“Survive and advance” is a popular mantra come playoff time. It works during the regular season, too. Sure, it's great when everything is clicking like it has this season teams like New England and Cincinnati, but there is an art to gutting out a few wins when the story goes off script.
Very little this season has gone according to plan for the Pittsburgh Steelers, including their 30–9 win over Cleveland. And yet, here they sit with a 6–4 record, in control of an AFC wild-card spot as they head into their bye.
Getting there required yet another on-the-fly adjustment. QB Ben Roethlisberger dressed Sunday, one week after he was carted off with a foot sprain, but Landry Jones got the start. The goal was to keep Roethlisberger on the bench unless absolutely necessary; the Steelers clearly believed they could take down Cleveland with Jones at the helm.
Jones lasted all of two possessions before he had his left ankle stepped on, an injury that suddenly forced Roethlisberger into action. From there, he casually threw for 379 yards and three touchdowns.
In a season where few teams, outside of the three remaining undefeated, have done anything to stand out (and Sunday's early games were reminder of the mediocrity out there), the Steelers are starting to do so. Mainly because of what Roethlisberger brings to the table, no matter whether he's 100% healthy or not.
The mere fact that he was active indicated that Pittsburgh knew it needed to win this game at all costs. If the Steelers were in better shape overall, or had more faith in their backup QBs (Jones and Michael Vick), they would have given Roethlisberger the day off entirely. Myriad pregame questions arose about the setup—why dress Roethlisberger if he wasn't able to start? Well, there was some internal doubt that Jones could win a critical home game against a Cleveland team that has played many of its opponents tough. They cannot be a playoff threat without Roethlisberger at close to full strength.
Give credit to the Steelers' staff. Earlier in the week, coach Mike Tomlin had said that the door was “slightly ajar” for Roethlisberger to play Sunday, in spite of reports that he could miss several weeks with that foot injury. The decision to put Roethlisberger in uniform may not have saved the season—it's too early to refer to what happened Sunday in such terms—but it may have saved this game.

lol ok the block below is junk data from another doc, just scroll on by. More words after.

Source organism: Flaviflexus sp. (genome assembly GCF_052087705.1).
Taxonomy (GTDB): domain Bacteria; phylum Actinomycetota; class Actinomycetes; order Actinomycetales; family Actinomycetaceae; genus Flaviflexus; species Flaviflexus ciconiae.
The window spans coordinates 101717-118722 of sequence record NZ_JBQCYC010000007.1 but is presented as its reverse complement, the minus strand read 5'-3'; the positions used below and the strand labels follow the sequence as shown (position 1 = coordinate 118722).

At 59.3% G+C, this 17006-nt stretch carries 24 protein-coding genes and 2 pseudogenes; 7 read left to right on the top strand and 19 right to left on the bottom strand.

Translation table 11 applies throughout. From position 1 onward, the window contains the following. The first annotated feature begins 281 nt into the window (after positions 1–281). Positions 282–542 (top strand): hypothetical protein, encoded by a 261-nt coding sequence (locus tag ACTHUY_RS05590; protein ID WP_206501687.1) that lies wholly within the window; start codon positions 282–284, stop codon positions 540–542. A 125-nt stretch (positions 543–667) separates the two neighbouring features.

Little else matters in the hectic NFL. While those “one game at a time” cliches sound dismissive, they're accurate. You can't worry about how Roethlisberger might feel in Week 12 at Seattle or in January when he's needed to score a victory right now.
This is how Pittsburgh has traversed the season so far. It started without Le'Veon Bell and Martavis Bryant in the lineup due to suspension. Then Roethlisberger missed four weeks with a knee injury. Just as Big Ben returned, Bell suffered a season-ending knee injury. And then Roethlisberger injured his foot.
Every team has injuries, of course, but the teams who best cover up those setbacks tend to be playing on past Week 17. It doesn't always happen—just ask Dallas about losing Tony Romo or San Diego about bleeding offensive linemen. The Steelers could have let this season get away from them at several different stops. Instead, they'll come out of their week off with a clear path to the playoffs.
Would they prefer to be leading the division? And have Roethlisberger, Bell and everyone else on their roster readily feeling great? Obviously, but that's not always how these things work out. Pittsburgh, and its quarterback, are merely staying the course.
Survive and advance. Even in November.